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1) It is wrong to evaluate a system for bugs now fixed

I disagree. A project's errata is a very good indicator for the overall quality of the code and the team. If a database-systems history is littered with deadlock, data-corruption and data-loss bugs up to the present day then that's telling a story.

2) A few of the problems claimed are hard to verify

The particular bugs mentioned in an anonymous pastie may be hard to verify. However, the number of elaborate horror-stories from independent sources adds up.

3) New systems fails, especially if they are developed in the current NoSQL arena

Bullshit. You, personally, are demonstrating the opposite with redis which is about the same age as MongoDB (~2 years).




> Bullshit. You, personally, are demonstrating the opposite with redis which is about the same age as MongoDB (~2 years).

Apparently you have no idea how many critical bugs have been fixed in Redis...

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I agree with your responses to 1 and 2. I take issue with the example for 3 though because Redis is nowhere near the complexity or feature set of MongoDB.

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I don't think that counts as an argument.

When you strip MongoDB down to the parts that actually have a chance of working under load then you end up pretty close to a slow and unreliable version of redis.

Namely, Mongo demonstrably slows to a crawl when your working-set exceeds your available RAM. Thus both redis and mongo are to be considered in-memory databases whereas one of them is honest about it and the other not so much.

Likewise Mongo's advanced data structures demonstrably break down under load unless you craft your access pattern very carefully; i.e. growing records is a nono, atomic updates (transactions) are a huge headache, writes starve reads by design, the map-reduce impl halts the world, indexing halts the world, etc. etc.

My argument is that the feature disparity between mongo and redis stems mostly from the fact that Antirez has better judgement over what can be made work reliably and what can not. This is why redis clearly states its scope and limits on the tin and performs like a swiss watch within those bounds.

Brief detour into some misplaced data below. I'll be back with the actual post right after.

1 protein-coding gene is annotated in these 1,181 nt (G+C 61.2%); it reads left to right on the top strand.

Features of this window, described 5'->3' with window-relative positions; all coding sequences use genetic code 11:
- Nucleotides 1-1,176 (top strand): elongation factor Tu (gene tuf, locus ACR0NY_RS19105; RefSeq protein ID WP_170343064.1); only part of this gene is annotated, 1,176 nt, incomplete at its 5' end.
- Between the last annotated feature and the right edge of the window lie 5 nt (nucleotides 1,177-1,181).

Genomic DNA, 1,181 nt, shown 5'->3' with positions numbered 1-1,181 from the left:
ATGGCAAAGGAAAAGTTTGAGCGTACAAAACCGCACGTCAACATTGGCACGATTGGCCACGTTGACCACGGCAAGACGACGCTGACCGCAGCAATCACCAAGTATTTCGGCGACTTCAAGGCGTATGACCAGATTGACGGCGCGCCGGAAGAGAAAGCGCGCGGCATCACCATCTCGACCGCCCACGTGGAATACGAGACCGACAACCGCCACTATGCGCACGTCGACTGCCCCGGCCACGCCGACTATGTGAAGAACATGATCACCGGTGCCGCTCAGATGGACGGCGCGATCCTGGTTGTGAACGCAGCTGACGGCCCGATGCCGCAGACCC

Mongo on the other hand promises the world and then degrades into a pile of rubble once you cross one of the various undocumented and poorly understood thresholds.

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If I recall correctly, mongo only requires that the index gets stored in memory. The actual data itself can go on disk.

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If you actually use Mongo in practice, everything needs to be in ram to have any kind of performance

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It requires neither.

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facepalm. Indices on disk is a solved problem.

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You know, I didn't think about how similar Redis and Mongo are at the core when I first read your comment. The first thing that jumped out at me was the large set of disparities.

Thanks for that explanation. I agree that Mongo seems to have over-promised and under-delivered and that you do have to really craft your access pattern. I'm not a heavy MongoDB user, but from reading the docs and playing around, I was already under the impression that the performance of MongoDB is entirely up to me and that I would need a lot of understanding to get the beast working well at scale.

So, it's a tough call for me to say whether they over-promised or not, but like I said...I'm not a heavy user. I just read a lot. I do think it is easy to be deceived by Mongo's apparent simplicity (ie - usage of JSON, Javascript, schema-lessness, etc).

EDIT: zzzeek made a good point below about spending time in a low-key mode before really selling the huge feature-set, which convinced me, so I think you're right. I do like the idea of Mongo though, so hopefully they can get through it.

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there's something to be said for promoting an application proportionally to the maturity of its implementation. An application with a larger and more sprawling featureset would need to spend several years in "low key" mode, proving itself in production usage by a relatively low number of shops who treat it with caution. I think the issue here is one of premature overselling.

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Good point.

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